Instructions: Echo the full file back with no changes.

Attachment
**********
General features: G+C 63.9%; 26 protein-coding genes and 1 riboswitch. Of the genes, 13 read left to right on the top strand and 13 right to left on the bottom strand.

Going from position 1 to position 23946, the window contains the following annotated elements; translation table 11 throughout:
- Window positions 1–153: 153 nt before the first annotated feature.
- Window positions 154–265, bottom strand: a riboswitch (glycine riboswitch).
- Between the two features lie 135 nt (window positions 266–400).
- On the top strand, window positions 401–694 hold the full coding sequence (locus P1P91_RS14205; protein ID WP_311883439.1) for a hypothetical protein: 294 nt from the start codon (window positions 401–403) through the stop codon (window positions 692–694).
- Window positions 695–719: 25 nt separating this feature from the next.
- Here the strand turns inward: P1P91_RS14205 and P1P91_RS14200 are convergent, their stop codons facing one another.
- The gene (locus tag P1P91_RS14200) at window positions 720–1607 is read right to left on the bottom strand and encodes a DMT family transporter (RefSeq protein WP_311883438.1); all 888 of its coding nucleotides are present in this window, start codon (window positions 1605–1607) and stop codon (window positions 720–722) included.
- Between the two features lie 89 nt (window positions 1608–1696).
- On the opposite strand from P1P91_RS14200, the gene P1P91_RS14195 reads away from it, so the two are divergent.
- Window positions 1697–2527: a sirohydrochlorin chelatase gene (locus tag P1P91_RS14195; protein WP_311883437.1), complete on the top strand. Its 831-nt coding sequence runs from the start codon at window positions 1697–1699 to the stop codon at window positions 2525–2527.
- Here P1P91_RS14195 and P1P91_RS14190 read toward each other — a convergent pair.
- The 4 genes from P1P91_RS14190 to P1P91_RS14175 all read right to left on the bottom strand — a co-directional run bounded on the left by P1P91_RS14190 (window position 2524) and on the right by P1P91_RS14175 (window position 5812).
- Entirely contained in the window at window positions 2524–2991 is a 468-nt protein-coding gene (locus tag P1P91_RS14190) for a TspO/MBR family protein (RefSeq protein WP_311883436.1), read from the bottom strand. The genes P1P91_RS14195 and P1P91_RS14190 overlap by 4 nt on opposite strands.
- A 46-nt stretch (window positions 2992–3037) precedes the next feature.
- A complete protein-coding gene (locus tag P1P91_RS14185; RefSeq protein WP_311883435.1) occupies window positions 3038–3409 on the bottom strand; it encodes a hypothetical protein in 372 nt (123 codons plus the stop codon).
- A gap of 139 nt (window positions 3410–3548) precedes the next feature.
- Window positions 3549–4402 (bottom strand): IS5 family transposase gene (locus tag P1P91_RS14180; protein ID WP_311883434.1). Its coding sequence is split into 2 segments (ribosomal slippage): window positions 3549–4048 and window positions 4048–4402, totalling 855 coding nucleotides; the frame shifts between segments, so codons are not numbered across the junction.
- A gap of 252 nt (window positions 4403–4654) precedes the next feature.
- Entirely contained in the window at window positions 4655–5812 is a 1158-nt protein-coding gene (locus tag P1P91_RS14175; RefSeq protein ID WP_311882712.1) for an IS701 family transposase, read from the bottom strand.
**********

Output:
General features: G+C 63.9%; 26 protein-coding genes and 1 riboswitch. Of the genes, 13 read left to right on the top strand and 13 right to left on the bottom strand.

Going from position 1 to position 23946, the window contains the following annotated elements; translation table 11 throughout:
- Window positions 1–153: 153 nt before the first annotated feature.
- Window positions 154–265, bottom strand: a riboswitch (glycine riboswitch).
- Between the two features lie 135 nt (window positions 266–400).
- On the top strand, window positions 401–694 hold the full coding sequence (locus P1P91_RS14205; protein ID WP_311883439.1) for a hypothetical protein: 294 nt from the start codon (window positions 401–403) through the stop codon (window positions 692–694).
- Window positions 695–719: 25 nt separating this feature from the next.
- Here the strand turns inward: P1P91_RS14205 and P1P91_RS14200 are convergent, their stop codons facing one another.
- The gene (locus tag P1P91_RS14200) at window positions 720–1607 is read right to left on the bottom strand and encodes a DMT family transporter (RefSeq protein WP_311883438.1); all 888 of its coding nucleotides are present in this window, start codon (window positions 1605–1607) and stop codon (window positions 720–722) included.
- Between the two features lie 89 nt (window positions 1608–1696).
- On the opposite strand from P1P91_RS14200, the gene P1P91_RS14195 reads away from it, so the two are divergent.
- Window positions 1697–2527: a sirohydrochlorin chelatase gene (locus tag P1P91_RS14195; protein WP_311883437.1), complete on the top strand. Its 831-nt coding sequence runs from the start codon at window positions 1697–1699 to the stop codon at window positions 2525–2527.
- Here P1P91_RS14195 and P1P91_RS14190 read toward each other — a convergent pair.
- The 4 genes from P1P91_RS14190 to P1P91_RS14175 all read right to left on the bottom strand — a co-directional run bounded on the left by P1P91_RS14190 (window position 2524) and on the right by P1P91_RS14175 (window position 5812).
- Entirely contained in the window at window positions 2524–2991 is a 468-nt protein-coding gene (locus tag P1P91_RS14190) for a TspO/MBR family protein (RefSeq protein WP_311883436.1), read from the bottom strand. The genes P1P91_RS14195 and P1P91_RS14190 overlap by 4 nt on opposite strands.
- A 46-nt stretch (window positions 2992–3037) precedes the next feature.
- A complete protein-coding gene (locus tag P1P91_RS14185; RefSeq protein WP_311883435.1) occupies window positions 3038–3409 on the bottom strand; it encodes a hypothetical protein in 372 nt (123 codons plus the stop codon).
- A gap of 139 nt (window positions 3410–3548) precedes the next feature.
- Window positions 3549–4402 (bottom strand): IS5 family transposase gene (locus tag P1P91_RS14180; protein ID WP_311883434.1). Its coding sequence is split into 2 segments (ribosomal slippage): window positions 3549–4048 and window positions 4048–4402, totalling 855 coding nucleotides; the frame shifts between segments, so codons are not numbered across the junction.
- A gap of 252 nt (window positions 4403–4654) precedes the next feature.
- Entirely contained in the window at window positions 4655–5812 is a 1158-nt protein-coding gene (locus tag P1P91_RS14175; RefSeq protein ID WP_311882712.1) for an IS701 family transposase, read from the bottom strand.